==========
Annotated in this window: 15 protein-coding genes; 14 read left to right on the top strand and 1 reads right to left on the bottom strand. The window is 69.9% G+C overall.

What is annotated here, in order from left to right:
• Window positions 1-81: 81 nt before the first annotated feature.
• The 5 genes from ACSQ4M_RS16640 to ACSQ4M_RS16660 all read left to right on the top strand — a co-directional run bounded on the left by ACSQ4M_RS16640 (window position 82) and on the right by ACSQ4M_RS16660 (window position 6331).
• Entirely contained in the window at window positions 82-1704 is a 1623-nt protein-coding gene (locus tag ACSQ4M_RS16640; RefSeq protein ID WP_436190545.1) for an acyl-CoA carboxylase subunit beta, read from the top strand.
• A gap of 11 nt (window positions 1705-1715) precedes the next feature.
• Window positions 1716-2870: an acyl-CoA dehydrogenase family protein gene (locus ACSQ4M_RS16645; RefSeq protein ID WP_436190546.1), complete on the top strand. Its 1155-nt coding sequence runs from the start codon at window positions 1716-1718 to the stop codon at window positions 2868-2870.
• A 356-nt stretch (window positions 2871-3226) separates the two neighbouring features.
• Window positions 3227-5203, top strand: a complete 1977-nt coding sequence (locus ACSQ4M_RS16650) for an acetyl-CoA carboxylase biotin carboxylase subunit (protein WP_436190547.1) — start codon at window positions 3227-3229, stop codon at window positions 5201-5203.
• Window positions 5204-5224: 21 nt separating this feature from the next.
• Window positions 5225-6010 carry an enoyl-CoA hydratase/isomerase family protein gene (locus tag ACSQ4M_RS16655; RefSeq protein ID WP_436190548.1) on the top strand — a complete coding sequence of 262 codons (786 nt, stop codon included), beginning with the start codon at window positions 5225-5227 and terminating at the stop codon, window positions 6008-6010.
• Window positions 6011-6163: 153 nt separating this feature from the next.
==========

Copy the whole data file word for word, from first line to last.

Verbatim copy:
Annotated in this window: 15 protein-coding genes; 14 read left to right on the top strand and 1 reads right to left on the bottom strand. The window is 69.9% G+C overall.

What is annotated here, in order from left to right:
• Window positions 1-81: 81 nt before the first annotated feature.
• The 5 genes from ACSQ4M_RS16640 to ACSQ4M_RS16660 all read left to right on the top strand — a co-directional run bounded on the left by ACSQ4M_RS16640 (window position 82) and on the right by ACSQ4M_RS16660 (window position 6331).
• Entirely contained in the window at window positions 82-1704 is a 1623-nt protein-coding gene (locus tag ACSQ4M_RS16640; RefSeq protein ID WP_436190545.1) for an acyl-CoA carboxylase subunit beta, read from the top strand.
• A gap of 11 nt (window positions 1705-1715) precedes the next feature.
• Window positions 1716-2870: an acyl-CoA dehydrogenase family protein gene (locus ACSQ4M_RS16645; RefSeq protein ID WP_436190546.1), complete on the top strand. Its 1155-nt coding sequence runs from the start codon at window positions 1716-1718 to the stop codon at window positions 2868-2870.
• A 356-nt stretch (window positions 2871-3226) separates the two neighbouring features.
• Window positions 3227-5203, top strand: a complete 1977-nt coding sequence (locus ACSQ4M_RS16650) for an acetyl-CoA carboxylase biotin carboxylase subunit (protein WP_436190547.1) — start codon at window positions 3227-3229, stop codon at window positions 5201-5203.
• Window positions 5204-5224: 21 nt separating this feature from the next.
• Window positions 5225-6010 carry an enoyl-CoA hydratase/isomerase family protein gene (locus tag ACSQ4M_RS16655; RefSeq protein ID WP_436190548.1) on the top strand — a complete coding sequence of 262 codons (786 nt, stop codon included), beginning with the start codon at window positions 5225-5227 and terminating at the stop codon, window positions 6008-6010.
• Window positions 6011-6163: 153 nt separating this feature from the next.